By Tanya Silverman
Additional contributors: Jess Goulart and Dane Feldman
Photo courtesy of mrhayata.
Many important questions arise in our relationships. For one, should we travel together?
Then, even more questions will rise out of that: Where should we go? How should we go about our trip? What kid of vacation should we take? Do we really even want to travel together or will we drive each other crazy?
BTR staffers who’ve traveled with their partners share their thoughts.
How to travel:
In a word: don’t.
Allow me to explain: I traveled extensively with a partner throughout Europe. Initially I was psyched to have someone by my side who I considered assertive, protective, and gregarious–three traits I place high value on.
But once we were in another country and removed from our comfort zone, assertive became rude, protective became paranoid, and gregarious became egotistical. We failed to connect in almost every aspect of what I call travel personality, meaning the person you are when you are on the road, which can be quite different from the one you are at home.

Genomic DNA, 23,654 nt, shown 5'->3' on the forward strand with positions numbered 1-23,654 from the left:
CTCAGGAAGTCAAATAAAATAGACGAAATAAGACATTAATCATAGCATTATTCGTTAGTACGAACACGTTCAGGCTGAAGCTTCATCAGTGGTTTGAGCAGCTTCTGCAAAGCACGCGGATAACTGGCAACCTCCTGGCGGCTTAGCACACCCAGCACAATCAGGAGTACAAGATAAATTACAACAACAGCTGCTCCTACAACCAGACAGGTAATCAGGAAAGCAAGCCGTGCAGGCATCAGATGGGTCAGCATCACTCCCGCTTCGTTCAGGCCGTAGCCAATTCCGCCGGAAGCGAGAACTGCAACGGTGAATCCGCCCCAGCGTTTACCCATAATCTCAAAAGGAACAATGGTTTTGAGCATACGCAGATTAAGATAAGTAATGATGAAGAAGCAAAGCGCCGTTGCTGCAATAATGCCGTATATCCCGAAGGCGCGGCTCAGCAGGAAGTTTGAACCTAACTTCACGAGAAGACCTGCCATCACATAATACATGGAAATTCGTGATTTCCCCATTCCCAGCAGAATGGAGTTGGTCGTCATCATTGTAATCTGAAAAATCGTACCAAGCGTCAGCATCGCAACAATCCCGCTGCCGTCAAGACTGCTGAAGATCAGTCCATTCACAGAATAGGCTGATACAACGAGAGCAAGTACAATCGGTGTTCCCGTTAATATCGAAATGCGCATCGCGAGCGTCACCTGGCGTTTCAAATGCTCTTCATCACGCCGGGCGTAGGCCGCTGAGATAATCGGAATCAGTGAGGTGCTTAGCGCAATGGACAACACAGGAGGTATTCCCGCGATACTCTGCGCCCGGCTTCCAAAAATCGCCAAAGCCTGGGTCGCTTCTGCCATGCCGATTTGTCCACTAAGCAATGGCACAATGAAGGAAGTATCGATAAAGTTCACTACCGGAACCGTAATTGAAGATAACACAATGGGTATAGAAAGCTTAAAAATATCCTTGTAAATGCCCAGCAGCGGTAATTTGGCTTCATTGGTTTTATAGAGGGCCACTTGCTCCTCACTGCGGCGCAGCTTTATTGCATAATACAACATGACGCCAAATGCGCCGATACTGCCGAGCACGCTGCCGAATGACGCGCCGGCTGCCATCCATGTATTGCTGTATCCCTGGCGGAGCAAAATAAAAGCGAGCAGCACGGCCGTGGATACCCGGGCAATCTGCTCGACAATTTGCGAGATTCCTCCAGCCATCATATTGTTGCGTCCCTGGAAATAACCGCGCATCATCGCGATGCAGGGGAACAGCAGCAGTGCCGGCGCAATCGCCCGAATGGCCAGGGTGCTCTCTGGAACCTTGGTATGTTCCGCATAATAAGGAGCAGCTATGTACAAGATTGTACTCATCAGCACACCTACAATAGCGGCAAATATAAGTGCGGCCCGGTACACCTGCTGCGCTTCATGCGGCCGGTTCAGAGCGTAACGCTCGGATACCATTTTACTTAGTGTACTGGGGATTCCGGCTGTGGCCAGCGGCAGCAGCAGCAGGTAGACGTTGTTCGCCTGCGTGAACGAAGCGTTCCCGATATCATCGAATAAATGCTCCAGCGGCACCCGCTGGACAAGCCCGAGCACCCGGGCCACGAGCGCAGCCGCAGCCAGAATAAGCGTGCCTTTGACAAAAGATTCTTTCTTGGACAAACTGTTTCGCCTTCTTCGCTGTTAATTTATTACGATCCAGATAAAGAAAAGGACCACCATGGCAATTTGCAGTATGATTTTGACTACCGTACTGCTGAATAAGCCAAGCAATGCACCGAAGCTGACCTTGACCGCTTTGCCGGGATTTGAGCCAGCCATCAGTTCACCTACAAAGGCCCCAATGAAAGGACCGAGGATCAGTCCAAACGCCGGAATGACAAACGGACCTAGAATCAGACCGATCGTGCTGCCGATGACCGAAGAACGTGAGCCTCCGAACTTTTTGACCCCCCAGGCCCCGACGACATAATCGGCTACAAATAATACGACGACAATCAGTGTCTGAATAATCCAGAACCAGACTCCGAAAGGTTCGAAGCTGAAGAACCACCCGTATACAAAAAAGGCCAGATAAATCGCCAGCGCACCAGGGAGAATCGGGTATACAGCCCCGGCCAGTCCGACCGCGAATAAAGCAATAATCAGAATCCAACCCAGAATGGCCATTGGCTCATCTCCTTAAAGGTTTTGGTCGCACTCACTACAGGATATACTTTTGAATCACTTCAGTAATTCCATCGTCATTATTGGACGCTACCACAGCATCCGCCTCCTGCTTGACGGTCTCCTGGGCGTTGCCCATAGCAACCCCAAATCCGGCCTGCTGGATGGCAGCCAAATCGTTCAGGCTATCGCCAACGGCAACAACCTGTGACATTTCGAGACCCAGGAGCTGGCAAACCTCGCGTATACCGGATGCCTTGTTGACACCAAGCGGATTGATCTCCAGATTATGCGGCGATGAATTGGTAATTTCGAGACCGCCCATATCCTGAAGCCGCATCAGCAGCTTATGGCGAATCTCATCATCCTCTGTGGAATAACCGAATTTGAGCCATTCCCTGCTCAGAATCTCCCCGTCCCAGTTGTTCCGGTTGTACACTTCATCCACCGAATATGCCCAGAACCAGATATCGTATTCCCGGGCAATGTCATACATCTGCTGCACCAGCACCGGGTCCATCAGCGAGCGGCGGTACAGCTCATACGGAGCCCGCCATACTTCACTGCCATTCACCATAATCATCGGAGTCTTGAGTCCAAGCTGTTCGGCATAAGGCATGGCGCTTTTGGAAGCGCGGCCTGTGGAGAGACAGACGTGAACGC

Since we were already committed to the trip and I’m not one to argue, I appeased him and ended up having an experience that didn’t live up to the one I had envisioned. A year later when our relationship ended, I truly regretted wasting my trip on someone else’s interests.
Traveling with a partner is different. It just is. You will become closer to that person but you won’t be testing yourself in the same way and you certainly won’t have the freedom that comes when you travel alone, or even with friends.